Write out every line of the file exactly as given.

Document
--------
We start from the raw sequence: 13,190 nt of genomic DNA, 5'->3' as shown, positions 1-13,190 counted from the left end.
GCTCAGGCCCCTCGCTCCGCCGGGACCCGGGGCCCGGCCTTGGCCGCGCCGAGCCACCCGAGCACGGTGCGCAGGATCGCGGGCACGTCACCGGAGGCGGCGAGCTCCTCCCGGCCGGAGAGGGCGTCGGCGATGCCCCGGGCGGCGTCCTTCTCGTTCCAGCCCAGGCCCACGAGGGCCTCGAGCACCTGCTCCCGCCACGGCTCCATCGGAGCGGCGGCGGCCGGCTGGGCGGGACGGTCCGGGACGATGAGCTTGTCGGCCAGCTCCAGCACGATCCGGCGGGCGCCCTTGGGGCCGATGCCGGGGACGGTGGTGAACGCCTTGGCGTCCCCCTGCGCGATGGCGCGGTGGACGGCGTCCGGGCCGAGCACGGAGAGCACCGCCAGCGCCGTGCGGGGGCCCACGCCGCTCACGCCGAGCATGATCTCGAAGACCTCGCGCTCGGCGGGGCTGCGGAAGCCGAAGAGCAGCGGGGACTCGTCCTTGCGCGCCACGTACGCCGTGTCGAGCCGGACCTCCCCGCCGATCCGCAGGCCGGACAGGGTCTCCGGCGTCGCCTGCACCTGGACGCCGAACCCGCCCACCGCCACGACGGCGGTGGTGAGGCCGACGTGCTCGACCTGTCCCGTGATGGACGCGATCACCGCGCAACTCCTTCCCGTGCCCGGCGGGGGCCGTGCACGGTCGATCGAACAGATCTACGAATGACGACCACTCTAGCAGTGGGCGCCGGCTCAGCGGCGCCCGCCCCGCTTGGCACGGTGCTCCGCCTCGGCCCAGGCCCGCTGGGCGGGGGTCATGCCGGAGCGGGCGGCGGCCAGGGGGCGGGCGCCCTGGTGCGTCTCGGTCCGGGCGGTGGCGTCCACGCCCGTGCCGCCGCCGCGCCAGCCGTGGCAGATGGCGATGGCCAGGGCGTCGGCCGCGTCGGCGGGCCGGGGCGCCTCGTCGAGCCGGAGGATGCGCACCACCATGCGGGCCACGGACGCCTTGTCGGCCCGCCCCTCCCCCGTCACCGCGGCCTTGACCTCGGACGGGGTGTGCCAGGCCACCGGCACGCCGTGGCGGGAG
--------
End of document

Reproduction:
We start from the raw sequence: 13,190 nt of genomic DNA, 5'->3' as shown, positions 1-13,190 counted from the left end.
GCTCAGGCCCCTCGCTCCGCCGGGACCCGGGGCCCGGCCTTGGCCGCGCCGAGCCACCCGAGCACGGTGCGCAGGATCGCGGGCACGTCACCGGAGGCGGCGAGCTCCTCCCGGCCGGAGAGGGCGTCGGCGATGCCCCGGGCGGCGTCCTTCTCGTTCCAGCCCAGGCCCACGAGGGCCTCGAGCACCTGCTCCCGCCACGGCTCCATCGGAGCGGCGGCGGCCGGCTGGGCGGGACGGTCCGGGACGATGAGCTTGTCGGCCAGCTCCAGCACGATCCGGCGGGCGCCCTTGGGGCCGATGCCGGGGACGGTGGTGAACGCCTTGGCGTCCCCCTGCGCGATGGCGCGGTGGACGGCGTCCGGGCCGAGCACGGAGAGCACCGCCAGCGCCGTGCGGGGGCCCACGCCGCTCACGCCGAGCATGATCTCGAAGACCTCGCGCTCGGCGGGGCTGCGGAAGCCGAAGAGCAGCGGGGACTCGTCCTTGCGCGCCACGTACGCCGTGTCGAGCCGGACCTCCCCGCCGATCCGCAGGCCGGACAGGGTCTCCGGCGTCGCCTGCACCTGGACGCCGAACCCGCCCACCGCCACGACGGCGGTGGTGAGGCCGACGTGCTCGACCTGTCCCGTGATGGACGCGATCACCGCGCAACTCCTTCCCGTGCCCGGCGGGGGCCGTGCACGGTCGATCGAACAGATCTACGAATGACGACCACTCTAGCAGTGGGCGCCGGCTCAGCGGCGCCCGCCCCGCTTGGCACGGTGCTCCGCCTCGGCCCAGGCCCGCTGGGCGGGGGTCATGCCGGAGCGGGCGGCGGCCAGGGGGCGGGCGCCCTGGTGCGTCTCGGTCCGGGCGGTGGCGTCCACGCCCGTGCCGCCGCCGCGCCAGCCGTGGCAGATGGCGATGGCCAGGGCGTCGGCCGCGTCGGCGGGCCGGGGCGCCTCGTCGAGCCGGAGGATGCGCACCACCATGCGGGCCACGGACGCCTTGTCGGCCCGCCCCTCCCCCGTCACCGCGGCCTTGACCTCGGACGGGGTGTGCCAGGCCACCGGCACGCCGTGGCGGGAG